Thursday, April 13, 2017

Part II: New resource on the mental health of human rights defenders

By Prof. Lauren Carasik continues our discussion on the need for self-care in the human rights community.



The lack of attention to well-being has exacted an incalculable toll on frontline human rights defenders and by extension, on the organizations and movements that sustain them. To engender robust discussion and informed responses to the failure to attend to the emotional needs of human rights workers, has launched a new series, Resilience as resistance: Mental Health and well-being in human rights. The series will examine “a range of critical questions and issues including: research conducted on the mental health impacts of human rights work, obstacles to advancing mental health and well-being in this field, as well as innovative approaches and strategies to prevent and alleviate the harmful effects of human rights work.”  The series announcement quotes Audre Lorde, who poignantly argued that “Caring for myself is not an indulgence. It is self-preservation and that is an act of political warfare.”

Continuing our discussion on the inaugural piece, Evidence of trauma: the impact of human rights work on advocates, Meg Satterthwaite observes that although advocates often exchange harrowing tales of their work, “What is frequently left unsaid in these discussions is that trauma—direct and indirect, personal and vicarious—has a real, serious, and lasting impact on the lives of human rights advocates.” Satterthwaite describes efforts that Sarah Knuckey, Adam Brown and she have undertaken to develop “a scientific evidence base to ground efforts to respond to concerns about well-being among human rights advocates.” Their initial survey uncovered levels of post-traumatic stress disorder and burnout among human rights activists that mirrored rates found in first responders. Yet the vast majority of those surveyed reported receiving little preparation or support for the emotional toll of their work.  Building on efforts already underway to identify and ameliorate the mental health costs of human rights work, Satterthwaite and her colleagues are focused on “systematically documenting and better understanding promising responses.” As she explains, “To develop such responses, we must first bring these discussions out of the shadows and embrace them for what they are: an acknowledgement of the complex perils—and deep joys—of human rights work”

In the second piece in the series, Douglas Mathew Mawadri, Fighting stigma: protecting the mental health of African rights advocates observes that “With many countries assenting to and domesticating an expanding regime of international human rights treaties in their respective jurisdictions, human rights advocates emerged over the last few decades to monitor these standards, and to take on governments, corporations, and some of the most powerfully entrenched systems on earth. But this type of confrontational work does not come without costs, some of which are personal and very steep” Mawadri identifies the “many issues blocking human rights workers in Africa from accessing appropriate mental health care, but three in particular stand out: stigma, social support, and lack of knowledge,” which must be addressed. He concludes by observing that “In a field where workers frequently experience trauma, burnout, and chronic stress, setting aside funds to proactively protect the mental health of workers would benefit the entire human rights movement.  We must stop treating human rights workers as though they are expendable or invincible—we are all human after all, and activists who burn out are of no help to anyone.”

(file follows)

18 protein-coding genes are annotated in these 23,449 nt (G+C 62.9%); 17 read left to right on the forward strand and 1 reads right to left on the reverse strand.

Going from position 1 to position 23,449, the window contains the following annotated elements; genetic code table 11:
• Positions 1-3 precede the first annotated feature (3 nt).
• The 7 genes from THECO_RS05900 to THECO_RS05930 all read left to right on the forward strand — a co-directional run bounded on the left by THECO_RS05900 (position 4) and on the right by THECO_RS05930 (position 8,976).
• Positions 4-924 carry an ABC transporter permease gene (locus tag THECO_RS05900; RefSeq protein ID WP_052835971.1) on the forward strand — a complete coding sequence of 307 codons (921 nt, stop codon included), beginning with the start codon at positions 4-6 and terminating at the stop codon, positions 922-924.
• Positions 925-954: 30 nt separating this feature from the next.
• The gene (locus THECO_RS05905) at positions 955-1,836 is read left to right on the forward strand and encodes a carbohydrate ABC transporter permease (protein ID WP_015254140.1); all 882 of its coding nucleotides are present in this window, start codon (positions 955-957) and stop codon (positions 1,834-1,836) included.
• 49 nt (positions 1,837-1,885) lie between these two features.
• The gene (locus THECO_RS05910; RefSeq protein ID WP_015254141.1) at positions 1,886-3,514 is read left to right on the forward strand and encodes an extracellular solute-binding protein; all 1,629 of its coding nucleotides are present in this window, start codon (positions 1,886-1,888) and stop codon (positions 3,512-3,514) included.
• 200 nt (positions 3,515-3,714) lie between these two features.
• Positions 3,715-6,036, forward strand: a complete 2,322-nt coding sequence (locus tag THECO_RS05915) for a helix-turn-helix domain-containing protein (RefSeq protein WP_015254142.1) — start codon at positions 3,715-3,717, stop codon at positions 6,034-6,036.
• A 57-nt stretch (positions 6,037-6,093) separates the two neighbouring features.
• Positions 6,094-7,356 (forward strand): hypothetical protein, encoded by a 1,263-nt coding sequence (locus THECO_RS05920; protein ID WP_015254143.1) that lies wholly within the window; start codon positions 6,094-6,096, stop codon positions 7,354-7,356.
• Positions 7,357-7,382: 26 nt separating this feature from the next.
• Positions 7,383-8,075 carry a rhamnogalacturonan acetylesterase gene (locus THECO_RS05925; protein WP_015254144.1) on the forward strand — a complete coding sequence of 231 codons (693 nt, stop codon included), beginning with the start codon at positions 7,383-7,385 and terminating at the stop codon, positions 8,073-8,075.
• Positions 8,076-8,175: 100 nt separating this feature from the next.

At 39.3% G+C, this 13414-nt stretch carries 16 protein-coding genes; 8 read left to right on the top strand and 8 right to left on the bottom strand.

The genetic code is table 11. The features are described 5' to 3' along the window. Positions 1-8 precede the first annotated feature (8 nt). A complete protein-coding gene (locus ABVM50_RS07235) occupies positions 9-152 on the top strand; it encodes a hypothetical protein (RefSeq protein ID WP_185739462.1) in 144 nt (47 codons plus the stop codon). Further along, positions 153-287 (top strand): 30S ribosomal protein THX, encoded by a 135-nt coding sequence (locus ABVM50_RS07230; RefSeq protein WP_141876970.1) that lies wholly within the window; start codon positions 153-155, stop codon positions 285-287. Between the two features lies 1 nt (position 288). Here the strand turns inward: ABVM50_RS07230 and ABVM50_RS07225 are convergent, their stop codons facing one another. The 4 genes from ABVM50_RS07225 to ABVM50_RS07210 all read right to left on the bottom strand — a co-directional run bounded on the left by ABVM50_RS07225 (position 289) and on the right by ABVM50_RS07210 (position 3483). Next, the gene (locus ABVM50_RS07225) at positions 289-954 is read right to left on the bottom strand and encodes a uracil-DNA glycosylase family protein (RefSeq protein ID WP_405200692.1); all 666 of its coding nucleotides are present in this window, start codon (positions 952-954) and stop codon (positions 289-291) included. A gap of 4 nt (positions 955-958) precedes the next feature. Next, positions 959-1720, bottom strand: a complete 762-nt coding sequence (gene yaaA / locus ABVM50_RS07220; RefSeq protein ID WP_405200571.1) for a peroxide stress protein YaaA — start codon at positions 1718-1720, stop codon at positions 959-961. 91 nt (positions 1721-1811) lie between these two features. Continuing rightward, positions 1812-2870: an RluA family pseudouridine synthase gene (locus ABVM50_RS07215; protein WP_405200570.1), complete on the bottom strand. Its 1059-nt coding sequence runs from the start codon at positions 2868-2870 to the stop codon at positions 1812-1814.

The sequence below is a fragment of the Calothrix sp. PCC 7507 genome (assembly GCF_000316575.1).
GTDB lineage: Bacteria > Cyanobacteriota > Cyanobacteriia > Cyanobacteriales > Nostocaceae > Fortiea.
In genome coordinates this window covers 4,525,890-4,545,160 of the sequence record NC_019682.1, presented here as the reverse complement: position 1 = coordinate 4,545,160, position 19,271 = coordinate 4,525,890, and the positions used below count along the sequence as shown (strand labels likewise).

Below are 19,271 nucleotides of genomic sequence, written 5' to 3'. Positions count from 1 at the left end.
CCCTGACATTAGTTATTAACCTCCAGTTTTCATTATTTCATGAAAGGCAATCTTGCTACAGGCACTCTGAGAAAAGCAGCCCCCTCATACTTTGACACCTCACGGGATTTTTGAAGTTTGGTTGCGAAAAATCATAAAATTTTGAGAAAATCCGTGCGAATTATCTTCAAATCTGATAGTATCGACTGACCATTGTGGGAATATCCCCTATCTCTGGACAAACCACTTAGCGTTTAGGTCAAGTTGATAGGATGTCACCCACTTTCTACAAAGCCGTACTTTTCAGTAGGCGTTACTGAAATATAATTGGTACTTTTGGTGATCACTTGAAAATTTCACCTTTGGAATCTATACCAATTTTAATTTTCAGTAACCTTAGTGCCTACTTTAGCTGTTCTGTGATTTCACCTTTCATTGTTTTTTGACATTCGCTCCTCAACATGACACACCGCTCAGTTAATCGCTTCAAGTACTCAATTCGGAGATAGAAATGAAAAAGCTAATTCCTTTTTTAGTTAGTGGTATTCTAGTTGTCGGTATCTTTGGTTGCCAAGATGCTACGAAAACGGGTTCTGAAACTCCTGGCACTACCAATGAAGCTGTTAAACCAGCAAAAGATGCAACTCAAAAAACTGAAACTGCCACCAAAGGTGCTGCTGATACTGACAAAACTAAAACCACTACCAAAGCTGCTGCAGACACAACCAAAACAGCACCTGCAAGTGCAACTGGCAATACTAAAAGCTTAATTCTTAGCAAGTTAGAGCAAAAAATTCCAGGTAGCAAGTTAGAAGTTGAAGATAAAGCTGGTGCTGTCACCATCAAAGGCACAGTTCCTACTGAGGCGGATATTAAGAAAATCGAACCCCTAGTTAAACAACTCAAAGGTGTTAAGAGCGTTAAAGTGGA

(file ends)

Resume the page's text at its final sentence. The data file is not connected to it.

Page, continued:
Nzik Awad contributes the third piece to the series, We cannot afford to be traumatized: the reality for grassroots advocates.  As she argues, “Local human rights defenders—who are fighting to stop global companies from destroying their people's lands, or documenting horrific war crimes against their own communities, or providing aid for displaced families—are not just advocates, they are victims too. For local advocates, the passion to defend their communities' rights is far more personal and very emotional, but most of the time, their commitment to the struggles of their people exceed their limited capacities. They often make the choice to ignore their personal needs in order to ensure the survival of their communities—but this choice can come at a significant cost.”  In the absence of other support, grassroots activists are often left to rely on solidarity to sustain them.  “Yet we know that this is simply not enough,” Awad laments. “The international donors and human rights defenders support networks need to take measures that consider the complicated challenges encountered by local defenders. More importantly, NGOs, either local or international, that recruit community-based activists must recognize their unique status and develop strategies that understand their vulnerabilities. Only when organizations approach this issue proactively will they be able to ensure the safety, wellbeing and work stability of advocates who are also victims.”

For those interested in contributing to this important series, the guidelines are available here.

Lauren Carasik, Self-Care | Permalink


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